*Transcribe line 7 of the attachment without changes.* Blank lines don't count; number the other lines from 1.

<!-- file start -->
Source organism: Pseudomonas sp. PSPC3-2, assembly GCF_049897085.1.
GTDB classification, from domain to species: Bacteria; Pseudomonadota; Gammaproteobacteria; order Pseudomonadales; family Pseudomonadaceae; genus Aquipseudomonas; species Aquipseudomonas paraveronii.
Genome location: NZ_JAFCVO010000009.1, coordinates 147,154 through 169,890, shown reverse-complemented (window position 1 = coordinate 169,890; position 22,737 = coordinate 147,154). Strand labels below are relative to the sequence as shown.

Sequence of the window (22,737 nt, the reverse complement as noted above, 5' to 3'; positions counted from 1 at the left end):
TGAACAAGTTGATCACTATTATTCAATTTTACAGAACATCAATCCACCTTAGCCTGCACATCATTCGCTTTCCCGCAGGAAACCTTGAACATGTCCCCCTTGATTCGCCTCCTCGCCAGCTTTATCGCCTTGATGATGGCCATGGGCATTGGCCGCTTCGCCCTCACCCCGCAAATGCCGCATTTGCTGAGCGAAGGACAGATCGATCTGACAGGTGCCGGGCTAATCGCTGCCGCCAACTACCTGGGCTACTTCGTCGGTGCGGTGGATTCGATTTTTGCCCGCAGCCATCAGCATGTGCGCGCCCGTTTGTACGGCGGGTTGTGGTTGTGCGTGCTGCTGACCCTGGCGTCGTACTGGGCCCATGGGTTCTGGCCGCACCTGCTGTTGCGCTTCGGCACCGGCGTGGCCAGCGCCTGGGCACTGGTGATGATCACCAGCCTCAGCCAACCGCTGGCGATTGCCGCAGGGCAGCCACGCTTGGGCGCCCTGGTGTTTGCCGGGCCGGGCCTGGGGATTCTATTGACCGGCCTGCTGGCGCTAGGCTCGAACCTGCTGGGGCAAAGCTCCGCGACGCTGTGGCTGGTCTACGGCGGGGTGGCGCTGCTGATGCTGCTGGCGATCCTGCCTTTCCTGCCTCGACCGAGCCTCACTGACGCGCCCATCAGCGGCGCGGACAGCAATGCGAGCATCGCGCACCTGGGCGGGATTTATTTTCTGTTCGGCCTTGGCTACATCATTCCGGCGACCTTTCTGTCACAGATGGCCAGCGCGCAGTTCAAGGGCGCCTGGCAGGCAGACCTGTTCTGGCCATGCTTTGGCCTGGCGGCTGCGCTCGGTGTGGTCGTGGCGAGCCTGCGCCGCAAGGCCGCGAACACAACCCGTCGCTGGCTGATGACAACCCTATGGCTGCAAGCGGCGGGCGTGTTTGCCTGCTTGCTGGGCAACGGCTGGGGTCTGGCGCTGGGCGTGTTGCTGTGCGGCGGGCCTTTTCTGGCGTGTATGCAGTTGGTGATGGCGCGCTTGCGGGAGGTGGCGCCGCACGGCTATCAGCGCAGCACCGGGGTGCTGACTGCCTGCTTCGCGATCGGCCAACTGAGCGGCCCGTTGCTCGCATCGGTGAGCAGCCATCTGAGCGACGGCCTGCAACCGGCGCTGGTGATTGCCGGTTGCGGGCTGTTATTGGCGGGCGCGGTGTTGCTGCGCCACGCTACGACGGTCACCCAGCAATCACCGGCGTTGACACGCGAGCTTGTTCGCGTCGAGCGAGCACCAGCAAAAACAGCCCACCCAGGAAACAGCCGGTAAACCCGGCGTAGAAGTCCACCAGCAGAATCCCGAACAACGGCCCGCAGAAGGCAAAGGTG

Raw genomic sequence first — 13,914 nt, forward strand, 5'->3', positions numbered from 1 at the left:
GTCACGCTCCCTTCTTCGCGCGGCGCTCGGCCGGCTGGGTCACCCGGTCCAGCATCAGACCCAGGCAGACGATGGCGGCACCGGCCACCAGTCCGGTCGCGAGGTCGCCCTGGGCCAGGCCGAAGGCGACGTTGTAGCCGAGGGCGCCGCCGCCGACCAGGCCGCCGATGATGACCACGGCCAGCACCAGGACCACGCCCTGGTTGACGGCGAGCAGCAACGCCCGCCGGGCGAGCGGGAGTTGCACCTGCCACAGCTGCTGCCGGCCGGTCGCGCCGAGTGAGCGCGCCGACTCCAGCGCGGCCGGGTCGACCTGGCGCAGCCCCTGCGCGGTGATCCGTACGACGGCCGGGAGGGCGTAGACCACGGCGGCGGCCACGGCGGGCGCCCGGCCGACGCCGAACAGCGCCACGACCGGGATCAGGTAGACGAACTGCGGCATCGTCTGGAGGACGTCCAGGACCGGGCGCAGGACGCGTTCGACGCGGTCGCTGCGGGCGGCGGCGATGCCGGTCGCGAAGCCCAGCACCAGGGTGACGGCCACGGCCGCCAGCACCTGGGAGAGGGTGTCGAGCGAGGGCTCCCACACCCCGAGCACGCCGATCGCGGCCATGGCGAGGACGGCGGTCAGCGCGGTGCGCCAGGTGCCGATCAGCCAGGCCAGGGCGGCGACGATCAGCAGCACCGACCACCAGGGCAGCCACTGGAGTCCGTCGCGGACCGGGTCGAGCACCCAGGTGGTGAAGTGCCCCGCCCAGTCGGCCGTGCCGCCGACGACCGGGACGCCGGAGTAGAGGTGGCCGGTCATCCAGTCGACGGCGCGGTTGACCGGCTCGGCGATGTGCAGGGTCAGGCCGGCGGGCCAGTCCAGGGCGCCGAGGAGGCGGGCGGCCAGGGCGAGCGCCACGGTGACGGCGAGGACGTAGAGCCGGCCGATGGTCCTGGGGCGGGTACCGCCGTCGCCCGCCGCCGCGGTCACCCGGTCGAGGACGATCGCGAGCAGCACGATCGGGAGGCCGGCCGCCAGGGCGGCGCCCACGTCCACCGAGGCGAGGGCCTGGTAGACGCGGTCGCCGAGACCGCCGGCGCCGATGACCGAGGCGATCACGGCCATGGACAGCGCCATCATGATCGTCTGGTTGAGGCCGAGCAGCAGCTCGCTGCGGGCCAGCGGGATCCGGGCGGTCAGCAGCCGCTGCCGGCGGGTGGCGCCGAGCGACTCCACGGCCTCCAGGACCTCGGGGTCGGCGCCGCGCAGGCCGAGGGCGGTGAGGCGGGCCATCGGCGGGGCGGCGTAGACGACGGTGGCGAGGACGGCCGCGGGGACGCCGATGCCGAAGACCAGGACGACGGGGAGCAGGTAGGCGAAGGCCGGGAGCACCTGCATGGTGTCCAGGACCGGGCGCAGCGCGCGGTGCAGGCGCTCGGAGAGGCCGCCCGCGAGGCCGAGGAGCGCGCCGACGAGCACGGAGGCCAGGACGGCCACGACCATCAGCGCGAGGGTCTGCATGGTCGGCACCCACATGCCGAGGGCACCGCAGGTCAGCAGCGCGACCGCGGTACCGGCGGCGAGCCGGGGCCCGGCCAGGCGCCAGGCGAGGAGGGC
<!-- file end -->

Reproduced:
GTCACGCTCCCTTCTTCGCGCGGCGCTCGGCCGGCTGGGTCACCCGGTCCAGCATCAGACCCAGGCAGACGATGGCGGCACCGGCCACCAGTCCGGTCGCGAGGTCGCCCTGGGCCAGGCCGAAGGCGACGTTGTAGCCGAGGGCGCCGCCGCCGACCAGGCCGCCGATGATGACCACGGCCAGCACCAGGACCACGCCCTGGTTGACGGCGAGCAGCAACGCCCGCCGGGCGAGCGGGAGTTGCACCTGCCACAGCTGCTGCCGGCCGGTCGCGCCGAGTGAGCGCGCCGACTCCAGCGCGGCCGGGTCGACCTGGCGCAGCCCCTGCGCGGTGATCCGTACGACGGCCGGGAGGGCGTAGACCACGGCGGCGGCCACGGCGGGCGCCCGGCCGACGCCGAACAGCGCCACGACCGGGATCAGGTAGACGAACTGCGGCATCGTCTGGAGGACGTCCAGGACCGGGCGCAGGACGCGTTCGACGCGGTCGCTGCGGGCGGCGGCGATGCCGGTCGCGAAGCCCAGCACCAGGGTGACGGCCACGGCCGCCAGCACCTGGGAGAGGGTGTCGAGCGAGGGCTCCCACACCCCGAGCACGCCGATCGCGGCCATGGCGAGGACGGCGGTCAGCGCGGTGCGCCAGGTGCCGATCAGCCAGGCCAGGGCGGCGACGATCAGCAGCACCGACCACCAGGGCAGCCACTGGAGTCCGTCGCGGACCGGGTCGAGCACCCAGGTGGTGAAGTGCCCCGCCCAGTCGGCCGTGCCGCCGACGACCGGGACGCCGGAGTAGAGGTGGCCGGTCATCCAGTCGACGGCGCGGTTGACCGGCTCGGCGATGTGCAGGGTCAGGCCGGCGGGCCAGTCCAGGGCGCCGAGGAGGCGGGCGGCCAGGGCGAGCGCCACGGTGACGGCGAGGACGTAGAGCCGGCCGATGGTCCTGGGGCGGGTACCGCCGTCGCCCGCCGCCGCGGTCACCCGGTCGAGGACGATCGCGAGCAGCACGATCGGGAGGCCGGCCGCCAGGGCGGCGCCCACGTCCACCGAGGCGAGGGCCTGGTAGACGCGGTCGCCGAGACCGCCGGCGCCGATGACCGAGGCGATCACGGCCATGGACAGCGCCATCATGATCGTCTGGTTGAGGCCGAGCAGCAGCTCGCTGCGGGCCAGCGGGATCCGGGCGGTCAGCAGCCGCTGCCGGCGGGTGGCGCCGAGCGACTCCACGGCCTCCAGGACCTCGGGGTCGGCGCCGCGCAGGCCGAGGGCGGTGAGGCGGGCCATCGGCGGGGCGGCGTAGACGACGGTGGCGAGGACGGCCGCGGGGACGCCGATGCCGAAGACCAGGACGACGGGGAGCAGGTAGGCGAAGGCCGGGAGCACCTGCATGGTGTCCAGGACCGGGCGCAGCGCGCGGTGCAGGCGCTCGGAGAGGCCGCCCGCGAGGCCGAGGAGCGCGCCGACGAGCACGGAGGCCAGGACGGCCACGACCATCAGCGCGAGGGTCTGCATGGTCGGCACCCACATGCCGAGGGCACCGCAGGTCAGCAGCGCGACCGCGGTACCGGCGGCGAGCCGGGGCCCGGCCAGGCGCCAGGCGAGGAGGGC